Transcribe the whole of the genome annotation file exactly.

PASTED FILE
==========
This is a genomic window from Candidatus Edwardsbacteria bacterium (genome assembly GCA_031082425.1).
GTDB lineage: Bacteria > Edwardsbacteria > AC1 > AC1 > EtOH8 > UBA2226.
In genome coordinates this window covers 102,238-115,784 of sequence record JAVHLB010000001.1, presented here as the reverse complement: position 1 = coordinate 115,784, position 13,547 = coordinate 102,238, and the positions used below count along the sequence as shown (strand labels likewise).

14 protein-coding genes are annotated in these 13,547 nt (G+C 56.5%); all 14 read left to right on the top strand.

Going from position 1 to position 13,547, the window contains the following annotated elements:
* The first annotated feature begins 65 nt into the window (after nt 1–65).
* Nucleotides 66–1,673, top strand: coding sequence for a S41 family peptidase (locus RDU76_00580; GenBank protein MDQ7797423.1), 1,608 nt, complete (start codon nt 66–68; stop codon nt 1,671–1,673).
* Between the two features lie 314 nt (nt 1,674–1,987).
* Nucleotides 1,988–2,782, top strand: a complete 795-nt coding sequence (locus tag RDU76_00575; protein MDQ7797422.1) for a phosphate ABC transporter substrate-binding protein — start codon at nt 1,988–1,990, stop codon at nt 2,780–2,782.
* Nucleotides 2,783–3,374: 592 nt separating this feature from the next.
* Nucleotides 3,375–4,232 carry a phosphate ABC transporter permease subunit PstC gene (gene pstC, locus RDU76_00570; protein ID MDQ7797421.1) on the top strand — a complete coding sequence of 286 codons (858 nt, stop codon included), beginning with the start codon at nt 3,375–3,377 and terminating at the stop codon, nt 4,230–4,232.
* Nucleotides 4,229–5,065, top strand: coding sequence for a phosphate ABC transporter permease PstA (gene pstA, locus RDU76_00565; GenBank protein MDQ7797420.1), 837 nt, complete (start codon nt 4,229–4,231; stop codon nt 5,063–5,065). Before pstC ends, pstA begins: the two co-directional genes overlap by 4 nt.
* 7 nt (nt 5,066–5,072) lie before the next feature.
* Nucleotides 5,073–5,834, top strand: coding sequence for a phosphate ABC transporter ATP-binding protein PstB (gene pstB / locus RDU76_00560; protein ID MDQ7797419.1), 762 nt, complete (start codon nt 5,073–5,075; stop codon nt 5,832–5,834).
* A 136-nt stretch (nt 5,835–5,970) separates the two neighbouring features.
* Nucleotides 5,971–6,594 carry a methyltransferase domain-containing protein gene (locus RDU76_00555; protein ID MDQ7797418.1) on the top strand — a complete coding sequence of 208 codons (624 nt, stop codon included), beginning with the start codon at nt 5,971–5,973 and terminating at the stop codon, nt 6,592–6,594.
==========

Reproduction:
This is a genomic window from Candidatus Edwardsbacteria bacterium (genome assembly GCA_031082425.1).
GTDB lineage: Bacteria > Edwardsbacteria > AC1 > AC1 > EtOH8 > UBA2226.
In genome coordinates this window covers 102,238-115,784 of sequence record JAVHLB010000001.1, presented here as the reverse complement: position 1 = coordinate 115,784, position 13,547 = coordinate 102,238, and the positions used below count along the sequence as shown (strand labels likewise).

14 protein-coding genes are annotated in these 13,547 nt (G+C 56.5%); all 14 read left to right on the top strand.

Going from position 1 to position 13,547, the window contains the following annotated elements:
* The first annotated feature begins 65 nt into the window (after nt 1–65).
* Nucleotides 66–1,673, top strand: coding sequence for a S41 family peptidase (locus RDU76_00580; GenBank protein MDQ7797423.1), 1,608 nt, complete (start codon nt 66–68; stop codon nt 1,671–1,673).
* Between the two features lie 314 nt (nt 1,674–1,987).
* Nucleotides 1,988–2,782, top strand: a complete 795-nt coding sequence (locus tag RDU76_00575; protein MDQ7797422.1) for a phosphate ABC transporter substrate-binding protein — start codon at nt 1,988–1,990, stop codon at nt 2,780–2,782.
* Nucleotides 2,783–3,374: 592 nt separating this feature from the next.
* Nucleotides 3,375–4,232 carry a phosphate ABC transporter permease subunit PstC gene (gene pstC, locus RDU76_00570; protein ID MDQ7797421.1) on the top strand — a complete coding sequence of 286 codons (858 nt, stop codon included), beginning with the start codon at nt 3,375–3,377 and terminating at the stop codon, nt 4,230–4,232.
* Nucleotides 4,229–5,065, top strand: coding sequence for a phosphate ABC transporter permease PstA (gene pstA, locus RDU76_00565; GenBank protein MDQ7797420.1), 837 nt, complete (start codon nt 4,229–4,231; stop codon nt 5,063–5,065). Before pstC ends, pstA begins: the two co-directional genes overlap by 4 nt.
* 7 nt (nt 5,066–5,072) lie before the next feature.
* Nucleotides 5,073–5,834, top strand: coding sequence for a phosphate ABC transporter ATP-binding protein PstB (gene pstB / locus RDU76_00560; protein ID MDQ7797419.1), 762 nt, complete (start codon nt 5,073–5,075; stop codon nt 5,832–5,834).
* A 136-nt stretch (nt 5,835–5,970) separates the two neighbouring features.
* Nucleotides 5,971–6,594 carry a methyltransferase domain-containing protein gene (locus RDU76_00555; protein ID MDQ7797418.1) on the top strand — a complete coding sequence of 208 codons (624 nt, stop codon included), beginning with the start codon at nt 5,971–5,973 and terminating at the stop codon, nt 6,592–6,594.